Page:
7. I have no interests of my own - Well, this is actually a little sad for me, but a plus for an employer who wants a worker who'll never use training for a marathon as an excuse to get out of a conference call. If I recall, before I had kids, I liked to read, travel, and go out with friends. Currently, the last book I read in its entirety was, Barbie: I Want to be a Baby Doctor, it's too expensive to travel much with a family of five (and they'd never let me go anywhere on my own), and all my friends got tired of my cancelled plans and excuses ("I have to take the Baby to urgent care because she bashed her face on the coffee table and gave herself a frenectomy.") You see, any future employer would have my undivided attention. 
8. I have leadership experience - When I was 25, the only group I'd led was my friends on a bar crawl. Now I've had years of practice leading cranky children on tours of strange cities, rallying the troops to go to swimming lessons, and diffusing volatile situations like backseat car fights by spontaneously singing, Pop Goes the Weasel in a silly voice. I feel certain that these same skills could be brought to bear in an office setting. For sure, the calming effect that my singing has on my children could unite parties in even the most contentious negotiation.

9. I deliver bad news well - When lawyers have a serious sit-down meeting with a client, they call it a "Come to Jesus" meeting, or a CTJ meeting, for short. I'm not sure how this plays with non-Christian clients, but that's what we called those bad-news meetings. I have CTJ conversations with my children every day and have mad skills at delivering bad news in a palatable way. Don't want to leave the swimming pool? What if we stop to pick up Chick fil-a for dinner? Friend isn't in your group at camp? That's okay, because you're with the really good tennis players. So, basically I lie and manipulate, which are terrifically useful skills in an office.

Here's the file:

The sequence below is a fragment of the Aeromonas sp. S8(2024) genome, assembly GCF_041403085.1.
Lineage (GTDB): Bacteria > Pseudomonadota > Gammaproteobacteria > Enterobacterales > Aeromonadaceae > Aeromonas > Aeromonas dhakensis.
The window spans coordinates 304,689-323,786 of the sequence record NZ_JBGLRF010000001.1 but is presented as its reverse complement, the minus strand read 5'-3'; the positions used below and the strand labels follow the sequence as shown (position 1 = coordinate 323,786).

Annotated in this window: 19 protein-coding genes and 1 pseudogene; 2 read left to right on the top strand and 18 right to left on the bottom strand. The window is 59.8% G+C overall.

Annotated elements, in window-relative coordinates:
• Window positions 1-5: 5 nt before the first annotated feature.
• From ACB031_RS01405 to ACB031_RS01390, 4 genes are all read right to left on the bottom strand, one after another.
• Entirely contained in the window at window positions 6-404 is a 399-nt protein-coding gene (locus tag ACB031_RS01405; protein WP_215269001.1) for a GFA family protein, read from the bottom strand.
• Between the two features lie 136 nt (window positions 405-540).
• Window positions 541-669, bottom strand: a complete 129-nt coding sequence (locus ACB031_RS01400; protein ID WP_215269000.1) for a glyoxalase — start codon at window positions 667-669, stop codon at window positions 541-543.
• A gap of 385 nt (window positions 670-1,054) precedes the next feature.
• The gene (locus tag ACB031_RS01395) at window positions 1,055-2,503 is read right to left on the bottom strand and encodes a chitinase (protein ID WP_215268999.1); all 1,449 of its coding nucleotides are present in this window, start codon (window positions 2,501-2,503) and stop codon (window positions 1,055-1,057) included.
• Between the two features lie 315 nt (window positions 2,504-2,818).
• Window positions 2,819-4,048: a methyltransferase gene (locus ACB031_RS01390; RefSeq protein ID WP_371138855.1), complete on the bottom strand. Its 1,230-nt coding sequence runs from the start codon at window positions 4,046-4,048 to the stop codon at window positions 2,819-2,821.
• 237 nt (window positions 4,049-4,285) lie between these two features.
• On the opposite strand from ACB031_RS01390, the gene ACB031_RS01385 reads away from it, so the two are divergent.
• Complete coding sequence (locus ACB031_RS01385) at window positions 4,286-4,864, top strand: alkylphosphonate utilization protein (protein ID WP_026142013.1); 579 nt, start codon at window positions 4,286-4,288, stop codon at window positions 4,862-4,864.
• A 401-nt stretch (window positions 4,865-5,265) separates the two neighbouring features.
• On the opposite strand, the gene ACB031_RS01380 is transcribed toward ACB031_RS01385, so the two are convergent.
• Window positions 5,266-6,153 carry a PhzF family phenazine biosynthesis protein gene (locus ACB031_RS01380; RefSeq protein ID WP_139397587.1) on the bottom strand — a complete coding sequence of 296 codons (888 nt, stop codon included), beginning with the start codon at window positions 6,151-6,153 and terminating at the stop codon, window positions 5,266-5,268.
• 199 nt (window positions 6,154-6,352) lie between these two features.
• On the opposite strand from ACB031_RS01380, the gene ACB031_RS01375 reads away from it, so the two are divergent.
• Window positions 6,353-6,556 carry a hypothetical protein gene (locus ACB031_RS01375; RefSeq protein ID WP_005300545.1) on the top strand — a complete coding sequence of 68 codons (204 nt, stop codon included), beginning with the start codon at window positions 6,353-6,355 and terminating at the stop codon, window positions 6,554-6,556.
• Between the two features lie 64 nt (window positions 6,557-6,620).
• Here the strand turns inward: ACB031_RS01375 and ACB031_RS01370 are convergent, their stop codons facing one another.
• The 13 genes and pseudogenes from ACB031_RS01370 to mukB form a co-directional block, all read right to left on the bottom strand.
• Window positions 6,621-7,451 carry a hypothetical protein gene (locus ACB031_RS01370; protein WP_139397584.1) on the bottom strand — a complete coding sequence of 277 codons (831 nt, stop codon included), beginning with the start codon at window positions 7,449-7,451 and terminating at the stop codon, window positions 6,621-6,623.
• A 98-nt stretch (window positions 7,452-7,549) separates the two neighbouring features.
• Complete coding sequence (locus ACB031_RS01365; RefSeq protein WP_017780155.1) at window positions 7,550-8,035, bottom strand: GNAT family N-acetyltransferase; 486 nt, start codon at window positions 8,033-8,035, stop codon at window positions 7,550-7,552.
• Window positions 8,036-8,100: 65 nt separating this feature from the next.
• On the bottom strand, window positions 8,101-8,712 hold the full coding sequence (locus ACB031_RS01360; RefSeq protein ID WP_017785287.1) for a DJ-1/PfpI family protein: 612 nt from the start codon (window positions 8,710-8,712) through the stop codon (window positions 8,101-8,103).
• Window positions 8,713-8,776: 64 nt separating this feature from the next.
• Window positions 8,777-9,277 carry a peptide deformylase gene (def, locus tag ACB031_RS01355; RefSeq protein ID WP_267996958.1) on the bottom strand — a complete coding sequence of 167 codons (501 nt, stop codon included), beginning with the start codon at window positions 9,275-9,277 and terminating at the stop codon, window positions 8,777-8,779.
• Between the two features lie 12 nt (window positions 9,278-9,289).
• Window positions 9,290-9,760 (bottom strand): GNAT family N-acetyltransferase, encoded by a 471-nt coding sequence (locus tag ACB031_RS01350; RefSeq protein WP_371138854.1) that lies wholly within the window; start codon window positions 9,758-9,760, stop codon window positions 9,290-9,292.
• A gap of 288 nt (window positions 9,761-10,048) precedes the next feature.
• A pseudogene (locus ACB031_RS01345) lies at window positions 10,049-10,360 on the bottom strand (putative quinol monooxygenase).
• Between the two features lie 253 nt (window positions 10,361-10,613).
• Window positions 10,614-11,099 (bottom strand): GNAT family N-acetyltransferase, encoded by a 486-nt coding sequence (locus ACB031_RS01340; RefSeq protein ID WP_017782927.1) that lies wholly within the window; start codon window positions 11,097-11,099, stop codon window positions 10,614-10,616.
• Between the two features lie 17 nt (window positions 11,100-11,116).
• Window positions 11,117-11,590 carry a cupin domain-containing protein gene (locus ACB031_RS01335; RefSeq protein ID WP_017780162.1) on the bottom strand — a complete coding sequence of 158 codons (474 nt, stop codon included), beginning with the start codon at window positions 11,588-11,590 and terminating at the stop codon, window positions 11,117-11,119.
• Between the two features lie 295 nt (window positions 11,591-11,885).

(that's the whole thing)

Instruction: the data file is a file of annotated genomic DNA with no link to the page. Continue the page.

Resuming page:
10. I am very efficient - At my last big law firm job, it took me forever to complete projects. In part, this was because I had no idea what I was doing, in part because I hated what I was doing, and in part because I had nothing better to do than sit at the office. Now I only have a few hours a day to get everything done and I have become an expert at time-management. I have all kinds of time saving tricks  (brushing my teeth in the shower, sleeping in my exercise clothes, setting the table for breakfast at night) and I'm sure I could come up with some time-saving techniques for work with no problem. In addition, I would try to get all my work done quickly so that I could come home and see my family.